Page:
# smartctl -A /dev/sda smartctl 5.41 2011-06-09 r3365 [x86_64-linux-3.2.0-0.bpo.3-amd64] (local build) Copyright (C) 2002-11 by Bruce Allen, http://smartmontools.sourceforge.net === START OF READ SMART DATA SECTION === SMART Attributes Data Structure revision number: 16 Vendor Specific SMART Attributes with Thresholds: ID# ATTRIBUTE_NAME FLAG VALUE WORST THRESH TYPE UPDATED WHEN_FAILED RAW_VALUE 1 Raw_Read_Error_Rate 0x002f 100 100 050 Pre-fail Always - 0 5 Reallocated_Sector_Ct 0x0033 100 100 010 Pre-fail Always - 0 9 Power_On_Hours 0x0032 100 100 001 Old_age Always - 4649 12 Power_Cycle_Count 0x0032 100 100 001 Old_age Always - 450 170 Grown_Failing_Block_Ct 0x0033 100 100 010 Pre-fail Always - 0 171 Program_Fail_Count 0x0032 100 100 001 Old_age Always - 0 172 Erase_Fail_Count 0x0032 100 100 001 Old_age Always - 0 173 Wear_Leveling_Count 0x0033 100 100 010 Pre-fail Always - 2 174 Unexpect_Power_Loss_Ct 0x0032 100 100 001 Old_age Always - 2 181 Non4k_Aligned_Access 0x0022 100 100 001 Old_age Always - 1 0 1 183 SATA_Iface_Downshift 0x0032 100 100 001 Old_age Always - 0 184 End-to-End_Error 0x0033 100 100 050 Pre-fail Always - 0 187 Reported_Uncorrect 0x0032 100 100 001 Old_age Always - 0 188 Command_Timeout 0x0032 100 100 001 Old_age Always - 0 189 Factory_Bad_Block_Ct 0x000e 100 100 001 Old_age Always - 48 194 Temperature_Celsius 0x0022 100 100 000 Old_age Always - 0 195 Hardware_ECC_Recovered 0x003a 100 100 001 Old_age Always - 0 196 Reallocated_Event_Count 0x0032 100 100 001 Old_age Always - 0 197 Current_Pending_Sector 0x0032 100 100 001 Old_age Always - 0 198 Offline_Uncorrectable 0x0030 100 100 001 Old_age Offline - 0 199 UDMA_CRC_Error_Count 0x0032 100 100 001 Old_age Always - 0 202 Perc_Rated_Life_Used 0x0018 100 100 001 Old_age Offline - 0 206 Write_Error_Rate 0x000e 100 100 001 Old_age Always - 0
If you dual boot with windows, you can get the same data with CrystalDiskInfo or something similar, but it's often easier to copy text, than upload a screenshot.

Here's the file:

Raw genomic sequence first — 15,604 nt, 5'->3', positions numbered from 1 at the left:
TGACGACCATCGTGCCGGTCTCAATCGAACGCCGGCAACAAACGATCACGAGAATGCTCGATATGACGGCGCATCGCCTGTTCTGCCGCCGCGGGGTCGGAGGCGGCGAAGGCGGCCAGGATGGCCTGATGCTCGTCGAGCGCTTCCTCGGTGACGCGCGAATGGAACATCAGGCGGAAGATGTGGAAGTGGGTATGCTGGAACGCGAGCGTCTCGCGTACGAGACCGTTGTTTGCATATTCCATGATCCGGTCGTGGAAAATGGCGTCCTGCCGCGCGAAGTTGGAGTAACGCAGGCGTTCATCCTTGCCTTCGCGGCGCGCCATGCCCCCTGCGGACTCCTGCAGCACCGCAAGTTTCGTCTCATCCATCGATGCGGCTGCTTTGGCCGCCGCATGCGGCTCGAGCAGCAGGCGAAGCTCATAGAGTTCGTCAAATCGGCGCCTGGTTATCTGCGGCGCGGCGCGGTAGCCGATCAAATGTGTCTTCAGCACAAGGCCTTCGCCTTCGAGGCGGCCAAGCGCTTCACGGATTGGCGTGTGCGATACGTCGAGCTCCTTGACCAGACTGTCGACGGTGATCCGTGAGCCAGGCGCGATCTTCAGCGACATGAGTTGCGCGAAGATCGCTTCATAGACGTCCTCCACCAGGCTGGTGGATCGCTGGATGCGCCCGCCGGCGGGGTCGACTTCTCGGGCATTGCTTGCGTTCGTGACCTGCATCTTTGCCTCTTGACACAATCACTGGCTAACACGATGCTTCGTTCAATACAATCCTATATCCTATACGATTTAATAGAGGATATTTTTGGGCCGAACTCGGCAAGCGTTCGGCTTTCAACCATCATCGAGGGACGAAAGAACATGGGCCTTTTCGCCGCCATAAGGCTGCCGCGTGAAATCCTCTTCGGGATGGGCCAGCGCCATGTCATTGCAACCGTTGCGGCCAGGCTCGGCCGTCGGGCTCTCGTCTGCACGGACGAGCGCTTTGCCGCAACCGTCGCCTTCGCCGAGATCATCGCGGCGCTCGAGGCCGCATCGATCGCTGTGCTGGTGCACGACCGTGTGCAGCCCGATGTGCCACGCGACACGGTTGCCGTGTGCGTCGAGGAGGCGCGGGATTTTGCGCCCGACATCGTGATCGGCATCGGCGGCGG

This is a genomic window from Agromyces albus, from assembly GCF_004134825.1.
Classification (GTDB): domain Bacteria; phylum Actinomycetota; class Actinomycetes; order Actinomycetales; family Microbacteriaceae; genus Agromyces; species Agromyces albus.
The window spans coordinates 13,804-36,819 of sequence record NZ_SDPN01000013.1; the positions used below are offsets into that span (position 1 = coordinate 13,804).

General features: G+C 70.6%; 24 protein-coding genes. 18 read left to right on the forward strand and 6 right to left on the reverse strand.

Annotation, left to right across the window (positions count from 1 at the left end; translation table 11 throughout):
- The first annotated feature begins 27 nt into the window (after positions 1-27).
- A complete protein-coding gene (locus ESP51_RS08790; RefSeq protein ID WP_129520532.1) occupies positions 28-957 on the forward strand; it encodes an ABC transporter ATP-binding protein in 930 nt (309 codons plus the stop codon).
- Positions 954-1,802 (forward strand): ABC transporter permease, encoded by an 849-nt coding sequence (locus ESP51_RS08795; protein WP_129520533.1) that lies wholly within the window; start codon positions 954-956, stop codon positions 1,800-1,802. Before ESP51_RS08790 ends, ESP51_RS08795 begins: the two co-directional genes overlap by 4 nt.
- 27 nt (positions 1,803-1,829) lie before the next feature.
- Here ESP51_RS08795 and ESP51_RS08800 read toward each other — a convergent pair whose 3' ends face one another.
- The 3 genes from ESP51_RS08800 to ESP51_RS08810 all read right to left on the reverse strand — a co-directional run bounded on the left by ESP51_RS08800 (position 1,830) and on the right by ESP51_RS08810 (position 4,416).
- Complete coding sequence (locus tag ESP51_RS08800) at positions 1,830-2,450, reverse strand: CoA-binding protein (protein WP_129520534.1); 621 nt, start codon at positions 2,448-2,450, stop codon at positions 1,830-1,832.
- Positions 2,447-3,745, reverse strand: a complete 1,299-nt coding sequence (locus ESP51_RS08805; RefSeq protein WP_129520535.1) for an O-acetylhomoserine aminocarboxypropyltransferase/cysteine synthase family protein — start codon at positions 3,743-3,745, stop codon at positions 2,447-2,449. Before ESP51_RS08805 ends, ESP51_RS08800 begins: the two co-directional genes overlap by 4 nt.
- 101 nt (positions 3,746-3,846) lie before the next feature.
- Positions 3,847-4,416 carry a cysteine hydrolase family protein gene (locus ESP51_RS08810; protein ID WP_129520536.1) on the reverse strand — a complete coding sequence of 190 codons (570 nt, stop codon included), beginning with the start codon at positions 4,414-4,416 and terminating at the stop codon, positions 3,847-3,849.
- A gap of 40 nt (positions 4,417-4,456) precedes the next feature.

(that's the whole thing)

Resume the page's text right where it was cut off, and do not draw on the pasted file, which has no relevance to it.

SWAP - some people will tell you - don't use swap with a SSD. The reason given is to reduce wear on the SSD NAND cells. This shouldn't be a problem, because (a) if you can afford an SSD, you can afford a reasonable amount of RAM and your system should not be swapping (paging) all the time, and (b) modern SSDs have decent wear leveling, so this should not be the problem it might have been on SSDs from five years ago.
If in doubt, read this:
I'm using a swap partition in my system, but with SSDs there is probably no advantage in using a swap partition over a swap file. With spinning disks, people preferred a swap partition and one reason was that with a swap partition, the swap was kept to one area of the disk which should minimise seek time. Seek time and fragmentation are not something you should worry about with SSDs, so use a swap file if you want.
Using a swap file might be a good idea in your case, as you have a smaller number of partitions available with a msdos partition table.
Plus you can forget the old advice about needing more swap than RAM - I'm using about 2GB of swap on a system with 16GB of RAM. I could probably get away with 800MB if I was short of disk space.
One exception might be a laptop setup to hibernate and write data to the swap when it suspends/sleeps?
Log files - some people will tell you to mount /var/log as a ramdisk (tmpfs) to reduce wear, but I don't recommend this. Your log files might be needed if you are having problems and you don't want to loose them after a reboot. Perhaps in some very busy servers on some older SSDs, this might have been needed? You can see from my data above, no excessive wear.
Plus /var/tmp - some people will tell you to mount this as tmpfs but once again there is no need. In most cases, very little data gets written to /var/tmp so there is almost no impact on NAND wear.
05-15-2013 02:55 PM
05-16-2013 02:30 AM
Thanks for the information you posted on this thread, it's been great and will help further users in future who have similar questions about SSDs and Linux.
kevpan815, let us know how it goes! The info Alex has provided has been great so it would be good to let us know how it all goes.